I hate it. You scroll through facebook, seeing as you go countless clickbait ads and pictures of meals that someone, somewhere, took more time picking out a filter for than the actual cooking itself. Its gotten to the point where it’s surely only a matter of time before recipe books start suggesting “walden” for pasta dishes or “brannan” for soup as the final step to a perfect meal. I mean, just stick it…in your mouth and eat it, for crying out loud.

Amongst all this you’re sure to find my real pet peeve – the posts claiming to be having literally the best night ever with ‘friend 1’ and ‘friend 2’. It might sound like jealousy; while I sit at home playing on my tablet the cool kids are out “loving life right now”. But what really bothers me the most is that if you are really having such a great time with ‘friend 1’ and ‘friend 2’, why do you feel the need to sign into facebook and ignore them?

Zombie generation

This screen obsession with people of my generation, who grew up witnessing the transition from keypads to touchpads, is irritating. What is deeply worrying is that this exists, to an extreme, in kids as young as four years old, who are so addicted to their gadgets that they need psychological treatment. While a study by the University of Bristol has suggested that a two-hour maximum of screen-time is advisable, children are exceeding this recommendation by up to twice as much.  

There are many vital social skills that we learn during the early years of our life, so what happens when we start to replace social interaction with social networks? A lack of face-to-face interaction can lead to a generation who, according to Dr. Graham of the Capio Nightingale Clinic in London, “are unable to leave the house to go to the corner shop”.

In touch through a touch screen

One of the reasons why kids love their screens so much is because they can stay in the loop with friends, with networks like Facebook and WhatsApp having become the standard way to communicate. Among expat kids then, this problem is potentially heightened as these platforms provide a viable and practical way to stay in touch with friends from back home or who they made while living abroad. I personally remember spending hours on MSN Messenger talking to friends I had made all over the world, and admit that I would have been none too happy if I hadn’t had this option.

The problem that comes with this however is twofold. Firstly, investing too much time in keeping in contact with friends abroad can distract from making new friends in your new country, which is of vital importance in finding happiness in your new home. In no way devaluing the friendships I made in various countries, when I look back on when I was happiest in my different homes it was once I moved on (for want of a better phrase) and threw myself into my new surroundings and the people that came with it.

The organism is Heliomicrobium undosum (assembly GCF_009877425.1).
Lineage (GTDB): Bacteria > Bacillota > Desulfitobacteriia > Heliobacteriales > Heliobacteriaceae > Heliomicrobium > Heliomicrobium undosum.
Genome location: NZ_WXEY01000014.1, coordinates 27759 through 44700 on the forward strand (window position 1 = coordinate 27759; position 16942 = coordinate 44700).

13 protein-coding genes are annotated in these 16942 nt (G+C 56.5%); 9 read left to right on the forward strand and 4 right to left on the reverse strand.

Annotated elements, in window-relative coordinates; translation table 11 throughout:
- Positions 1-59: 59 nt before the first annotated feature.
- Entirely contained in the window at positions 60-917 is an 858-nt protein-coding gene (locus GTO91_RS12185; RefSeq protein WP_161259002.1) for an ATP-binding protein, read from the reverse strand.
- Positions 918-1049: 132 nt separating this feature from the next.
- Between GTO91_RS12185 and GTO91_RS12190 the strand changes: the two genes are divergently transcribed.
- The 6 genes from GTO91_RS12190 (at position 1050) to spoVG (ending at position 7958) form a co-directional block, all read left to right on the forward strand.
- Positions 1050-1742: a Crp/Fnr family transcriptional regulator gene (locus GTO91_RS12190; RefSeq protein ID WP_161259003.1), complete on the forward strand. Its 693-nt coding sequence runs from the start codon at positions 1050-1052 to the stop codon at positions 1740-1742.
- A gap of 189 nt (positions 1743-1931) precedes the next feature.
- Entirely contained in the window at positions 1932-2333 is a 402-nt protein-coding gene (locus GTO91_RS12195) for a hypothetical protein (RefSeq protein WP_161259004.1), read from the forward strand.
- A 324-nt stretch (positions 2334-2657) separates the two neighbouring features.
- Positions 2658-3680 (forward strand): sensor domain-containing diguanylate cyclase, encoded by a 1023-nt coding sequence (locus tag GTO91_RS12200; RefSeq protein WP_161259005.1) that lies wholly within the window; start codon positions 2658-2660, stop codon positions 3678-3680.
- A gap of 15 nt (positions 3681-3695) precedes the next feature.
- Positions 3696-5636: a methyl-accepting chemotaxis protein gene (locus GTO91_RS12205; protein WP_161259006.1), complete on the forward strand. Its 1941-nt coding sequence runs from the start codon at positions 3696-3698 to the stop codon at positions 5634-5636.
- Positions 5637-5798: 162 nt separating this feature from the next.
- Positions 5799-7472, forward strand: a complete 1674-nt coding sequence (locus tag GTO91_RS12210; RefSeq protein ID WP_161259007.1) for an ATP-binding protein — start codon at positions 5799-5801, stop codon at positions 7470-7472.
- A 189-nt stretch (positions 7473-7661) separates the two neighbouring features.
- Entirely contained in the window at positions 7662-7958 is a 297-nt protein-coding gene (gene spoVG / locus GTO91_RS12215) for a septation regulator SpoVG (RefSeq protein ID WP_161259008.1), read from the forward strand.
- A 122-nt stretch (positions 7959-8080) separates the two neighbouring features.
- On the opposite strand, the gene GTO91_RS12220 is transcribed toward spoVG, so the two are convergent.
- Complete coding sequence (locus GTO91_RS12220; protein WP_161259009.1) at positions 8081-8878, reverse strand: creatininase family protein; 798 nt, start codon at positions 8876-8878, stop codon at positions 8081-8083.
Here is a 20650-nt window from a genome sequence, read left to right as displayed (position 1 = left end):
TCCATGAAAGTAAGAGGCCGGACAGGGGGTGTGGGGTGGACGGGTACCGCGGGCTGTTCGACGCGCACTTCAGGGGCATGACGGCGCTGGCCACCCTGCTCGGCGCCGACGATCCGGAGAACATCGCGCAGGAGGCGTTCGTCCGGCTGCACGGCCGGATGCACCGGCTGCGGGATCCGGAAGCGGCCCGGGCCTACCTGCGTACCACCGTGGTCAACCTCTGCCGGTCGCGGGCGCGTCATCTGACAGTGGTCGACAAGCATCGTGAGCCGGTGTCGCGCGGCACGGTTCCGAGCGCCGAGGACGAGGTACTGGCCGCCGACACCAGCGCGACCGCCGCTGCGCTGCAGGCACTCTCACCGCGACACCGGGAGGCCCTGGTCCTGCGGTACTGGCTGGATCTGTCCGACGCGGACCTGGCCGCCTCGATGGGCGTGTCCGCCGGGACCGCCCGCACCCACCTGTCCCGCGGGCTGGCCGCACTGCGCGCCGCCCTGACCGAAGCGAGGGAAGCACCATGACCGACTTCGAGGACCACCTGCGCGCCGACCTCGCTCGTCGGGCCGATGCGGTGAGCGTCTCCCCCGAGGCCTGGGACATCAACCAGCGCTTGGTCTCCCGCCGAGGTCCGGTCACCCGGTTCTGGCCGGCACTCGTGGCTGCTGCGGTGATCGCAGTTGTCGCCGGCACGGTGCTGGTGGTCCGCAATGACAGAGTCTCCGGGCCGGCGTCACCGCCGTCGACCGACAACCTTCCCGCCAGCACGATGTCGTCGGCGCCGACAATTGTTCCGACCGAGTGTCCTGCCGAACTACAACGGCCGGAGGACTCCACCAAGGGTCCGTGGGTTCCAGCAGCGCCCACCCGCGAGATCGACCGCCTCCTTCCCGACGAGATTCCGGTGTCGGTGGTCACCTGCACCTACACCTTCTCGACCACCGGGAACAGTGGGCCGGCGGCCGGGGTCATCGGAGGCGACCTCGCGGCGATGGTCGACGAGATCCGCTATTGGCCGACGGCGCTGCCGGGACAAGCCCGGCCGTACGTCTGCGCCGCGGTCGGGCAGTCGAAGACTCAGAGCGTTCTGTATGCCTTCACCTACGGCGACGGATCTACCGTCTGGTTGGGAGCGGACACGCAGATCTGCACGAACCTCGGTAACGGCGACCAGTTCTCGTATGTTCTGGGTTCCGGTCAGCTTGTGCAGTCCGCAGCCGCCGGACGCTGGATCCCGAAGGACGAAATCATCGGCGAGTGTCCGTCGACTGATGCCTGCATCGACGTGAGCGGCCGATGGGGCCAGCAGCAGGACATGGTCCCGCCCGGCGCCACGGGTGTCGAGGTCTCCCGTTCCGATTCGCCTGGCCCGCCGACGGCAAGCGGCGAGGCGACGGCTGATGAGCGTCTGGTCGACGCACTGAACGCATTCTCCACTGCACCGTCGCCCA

Aside from distracting children from making new friends, it can also hinder their ability to do so. If spending so long in front of a screen prevents the development of social skills in a normal setting, the result of this is exacerbated among expat kids, as the need to adapt to different cultures and customs confuses the process even further.

Further health risks

Among the mental and developmental risks associated with too much screen time, physical health risks related to sedentary lifestyles are also brought into the equation. Children are more, unsurprisingly, more prone to obesity, and in young men it can even lead to slower sperm as adults. Use before bed can also result in a lack of sleep as melatonin levels are reduced, resulting in not only tiredness the next day, but a heightened chance of diabetes and cardiovascular disease.

Breaking the habit

There are some novel ways that exist to prevent screen addiction and the risks that can be associated with it:

  • Screen-free hour: designate a time of day where all screens must be turned off, encouraging other ways to find fun and interact with people.
  • Chores for wi-fi: change the wi-fi password daily and hold it ransom for chores.
  • Lead by example: if your kids see you looking at a screen all the time, they are going to see it as acceptable behaviour.

Aside from these, I would discourage allowing very young children to even own a phone, tablet, or whatever the next gadget might be – and don’t let them borrow yours either! As the greatest threat to social skills and of facebook addiction seem to be among the young, decide at what age it is really necessary for your child to have a device. I personally will be giving my children a cardboard box for their first few birthdays and Christmases – I have watched my cousins be more amused by these than whatever expensive toy it contained, and I reckon they’re probably less addictive…

[Image: Intel Free Press]